Box Office Archive for January, 2011

Weekend Estmates by Pro Bowl Klady

Ah, Riiiiite. WB did a Screen Gems movie and opened, probably, $4m or $5m short of where Screen Gems would have opened it and about $15m short on what will be the total domestic gross… because Screen Gems is really good at that kind of marketing. On the other hand, Screen Gems probably left $20m or so on the table for Easy A domestically because big studios tend to do a better job of marketing that kind of movie. Everyone has a skill set. And the more success a marketing team has with a certain kind of movie, the more they seem to do better and better with that kind of movie and less so with other kinds of films.

But hey… is $14.7m for The Rite something to be unhappy with? No.

Peaking of that, give Sony a lot of credit for taking a film that looked like a $30 million writedown for a long time and making it in to a $100 million domestic grosser with some real upside in the Asian markets in particular.

No Strings Attached is no Norbit… which is to say, unlikely to slow Portman’s Oscar role and unlike to gross more than 2/3 of the Eddie Murphy comedy.

The Mechanic is CBS Films’ 2nd best opening, just an estimated $700k behind The Back-Up Plan. It’s not great, but you know, aside from the Twilight phenomenon, it took Summit more than 2 years to get to its third 9-figure opening. CBS Films, thus, has more than a year to get to #3. Yes, it is leap to eliminate Twilight from the conversation. On the other hand, shouldn’t a hit of that size have made it easier to grab some 9-figure openings? Summit is on its way, heading into its fourth year of distribution, now making hits that are not such phenomena that the job is to stay out of its way. (And that’s not always so easy for distributors to do.) And I guess my overall point it, CBS Films has not had a beautiful start and they don’t have a phenom to hide behind… but there is still a chance to turn the ship around to a successful direction. (Some other time, we can discuss whether Sumner Redstone needs a brain exam to understand why he allows the two sides of Viacom to continue to compete with one another this way.)

The Oscar Racers dominate the rest of the Top Ten: Speech, Grit, Swan, Fighter. The King’s Speech expansion is excellent, though do note that the per-screen is still behind the second weekend of Portman/Kutcher. Black Swan is showing the most sign of slowing, albeit as it passes $90 million, which is a figure that I don’t think Fox ever thought was possible. (Aronofsky definitely did not.) True Grit, nearing $150 million domestic, is clearly finding some stragglers thanks to Oscar nods, estimated off just 1% in the sixth weekend of its very commercial run. The Fighter also benefited from its nods, in spite of losing screens for the fourth straight weekend.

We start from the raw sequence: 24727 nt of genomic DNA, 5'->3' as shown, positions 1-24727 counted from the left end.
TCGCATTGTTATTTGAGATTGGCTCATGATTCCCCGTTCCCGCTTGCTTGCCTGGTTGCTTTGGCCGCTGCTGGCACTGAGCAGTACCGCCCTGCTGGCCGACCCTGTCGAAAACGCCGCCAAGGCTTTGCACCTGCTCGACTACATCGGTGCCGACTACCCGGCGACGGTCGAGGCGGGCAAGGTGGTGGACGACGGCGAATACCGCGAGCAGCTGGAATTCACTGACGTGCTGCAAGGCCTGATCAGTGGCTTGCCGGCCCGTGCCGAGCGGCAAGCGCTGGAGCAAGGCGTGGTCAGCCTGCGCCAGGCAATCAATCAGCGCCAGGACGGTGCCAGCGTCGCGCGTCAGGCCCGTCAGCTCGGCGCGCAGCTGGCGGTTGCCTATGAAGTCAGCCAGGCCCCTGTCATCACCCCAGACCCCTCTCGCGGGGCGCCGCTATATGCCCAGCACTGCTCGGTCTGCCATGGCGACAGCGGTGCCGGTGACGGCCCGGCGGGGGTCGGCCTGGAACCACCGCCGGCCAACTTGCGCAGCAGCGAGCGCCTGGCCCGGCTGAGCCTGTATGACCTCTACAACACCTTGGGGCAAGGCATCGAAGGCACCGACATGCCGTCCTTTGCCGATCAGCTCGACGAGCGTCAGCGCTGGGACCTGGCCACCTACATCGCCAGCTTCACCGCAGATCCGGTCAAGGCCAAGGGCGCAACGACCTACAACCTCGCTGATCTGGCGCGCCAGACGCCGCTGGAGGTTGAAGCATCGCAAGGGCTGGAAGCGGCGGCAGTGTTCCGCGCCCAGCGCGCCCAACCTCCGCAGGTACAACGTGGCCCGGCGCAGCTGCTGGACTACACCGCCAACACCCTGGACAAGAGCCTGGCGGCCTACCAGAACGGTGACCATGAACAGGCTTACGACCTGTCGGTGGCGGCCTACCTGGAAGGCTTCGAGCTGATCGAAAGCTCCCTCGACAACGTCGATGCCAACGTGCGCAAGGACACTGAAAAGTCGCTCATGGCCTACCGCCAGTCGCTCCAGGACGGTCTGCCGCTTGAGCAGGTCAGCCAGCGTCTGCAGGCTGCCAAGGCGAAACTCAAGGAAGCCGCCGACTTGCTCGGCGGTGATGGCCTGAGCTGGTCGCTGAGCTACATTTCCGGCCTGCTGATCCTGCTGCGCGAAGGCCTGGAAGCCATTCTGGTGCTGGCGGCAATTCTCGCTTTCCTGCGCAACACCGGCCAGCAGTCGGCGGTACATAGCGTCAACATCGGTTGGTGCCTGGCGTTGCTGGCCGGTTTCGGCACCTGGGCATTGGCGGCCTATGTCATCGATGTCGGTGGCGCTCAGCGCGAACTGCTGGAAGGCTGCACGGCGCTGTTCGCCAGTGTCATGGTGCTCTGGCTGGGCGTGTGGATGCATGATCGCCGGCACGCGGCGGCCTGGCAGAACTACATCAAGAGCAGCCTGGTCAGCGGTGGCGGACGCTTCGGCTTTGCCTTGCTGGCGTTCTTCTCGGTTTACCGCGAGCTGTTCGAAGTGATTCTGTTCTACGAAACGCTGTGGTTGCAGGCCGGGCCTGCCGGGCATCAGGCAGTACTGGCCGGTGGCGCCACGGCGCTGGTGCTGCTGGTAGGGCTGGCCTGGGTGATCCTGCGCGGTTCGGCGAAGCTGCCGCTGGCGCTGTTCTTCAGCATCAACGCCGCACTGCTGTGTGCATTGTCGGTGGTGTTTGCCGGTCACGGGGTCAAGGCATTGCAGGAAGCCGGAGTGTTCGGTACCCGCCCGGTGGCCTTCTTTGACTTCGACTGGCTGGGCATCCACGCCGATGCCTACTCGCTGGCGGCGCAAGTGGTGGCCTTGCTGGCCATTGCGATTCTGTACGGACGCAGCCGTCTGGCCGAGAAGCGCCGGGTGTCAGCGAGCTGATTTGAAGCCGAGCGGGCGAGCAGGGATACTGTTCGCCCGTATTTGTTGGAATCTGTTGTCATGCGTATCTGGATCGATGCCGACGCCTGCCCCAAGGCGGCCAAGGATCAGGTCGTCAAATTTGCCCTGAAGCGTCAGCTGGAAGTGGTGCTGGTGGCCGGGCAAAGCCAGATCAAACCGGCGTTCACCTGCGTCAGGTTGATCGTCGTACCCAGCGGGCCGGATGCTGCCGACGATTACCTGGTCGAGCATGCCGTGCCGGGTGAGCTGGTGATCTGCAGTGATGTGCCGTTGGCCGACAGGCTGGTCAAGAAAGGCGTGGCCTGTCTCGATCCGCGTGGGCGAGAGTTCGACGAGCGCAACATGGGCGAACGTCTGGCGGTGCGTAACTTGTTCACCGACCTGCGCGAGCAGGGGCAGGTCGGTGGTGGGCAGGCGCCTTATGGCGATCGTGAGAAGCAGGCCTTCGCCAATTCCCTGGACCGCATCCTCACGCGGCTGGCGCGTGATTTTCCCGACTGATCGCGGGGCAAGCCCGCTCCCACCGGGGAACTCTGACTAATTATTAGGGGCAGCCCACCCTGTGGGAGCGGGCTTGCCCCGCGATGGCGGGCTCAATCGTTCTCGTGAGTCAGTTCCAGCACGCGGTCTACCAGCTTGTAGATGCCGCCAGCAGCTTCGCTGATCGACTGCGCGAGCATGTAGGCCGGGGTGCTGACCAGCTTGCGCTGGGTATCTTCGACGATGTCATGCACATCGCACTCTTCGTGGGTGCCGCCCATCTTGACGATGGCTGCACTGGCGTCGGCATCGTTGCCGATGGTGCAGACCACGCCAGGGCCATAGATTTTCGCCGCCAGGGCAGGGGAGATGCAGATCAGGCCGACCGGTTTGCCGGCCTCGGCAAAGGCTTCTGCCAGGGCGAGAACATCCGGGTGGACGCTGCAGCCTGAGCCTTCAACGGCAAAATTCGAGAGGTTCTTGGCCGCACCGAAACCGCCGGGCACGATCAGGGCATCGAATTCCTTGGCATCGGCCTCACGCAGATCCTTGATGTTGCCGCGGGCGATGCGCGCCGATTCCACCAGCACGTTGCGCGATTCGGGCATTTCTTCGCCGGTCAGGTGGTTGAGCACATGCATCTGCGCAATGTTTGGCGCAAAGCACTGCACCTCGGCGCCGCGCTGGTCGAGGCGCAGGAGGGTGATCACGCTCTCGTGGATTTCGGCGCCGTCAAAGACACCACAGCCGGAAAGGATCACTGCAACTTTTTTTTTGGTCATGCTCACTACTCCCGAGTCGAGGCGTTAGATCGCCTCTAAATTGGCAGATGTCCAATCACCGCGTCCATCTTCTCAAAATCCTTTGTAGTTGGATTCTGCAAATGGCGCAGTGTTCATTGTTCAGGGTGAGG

Also, a spark of life for 127 Hours, which had its first $2m weekend after 13 weekends in theaters… 916 screens, which more than doubles the previous high count of 433.

The Current Oscar BP Box Office List
Toy Story 3 – $415m domestic (out of theaters, in Home Ent)
Inception – $293m (oot, in HE)
True Grit – $148m ($7.2m this weekend)
The Social Network – $96m (367 screens, around $500k a week, in HE)
Black Swan – $91m ($4.9m tw)
The Fighter – $79m ($3.9m tw)
The King’s Speech -$72m ($10.4m tw)
The Kids Are All Right – $21m (oot, in HE)
127 Hours – $13m ($2m tw)
Winter’s Bone – $6m (oot, in HE)

And though obviously a very rough set of numbers… why not?

Projecting End Of Next Weekend
Toy Story 3 – $415m
Inception – $293m
True Grit – $162m
Black Swan – $100m
The Social Network – $96m
The King’s Speech -$90m
The Fighter – $87m

Projecting Feb 13 grosses
Toy Story 3 – $415m
Inception – $293m
True Grit – $175m
Black Swan – $107m
The King’s Speech -$106m
The Social Network – $97m
The Fighter – $94m

Projecting Feb 20 grosses
Toy Story 3 – $415m
Inception – $293m
True Grit – $185m
The King’s Speech -$120m
Black Swan – $112m
The Fighter – $99m
The Social Network – $98m


3-Day Weekend Estimates By The Green Klady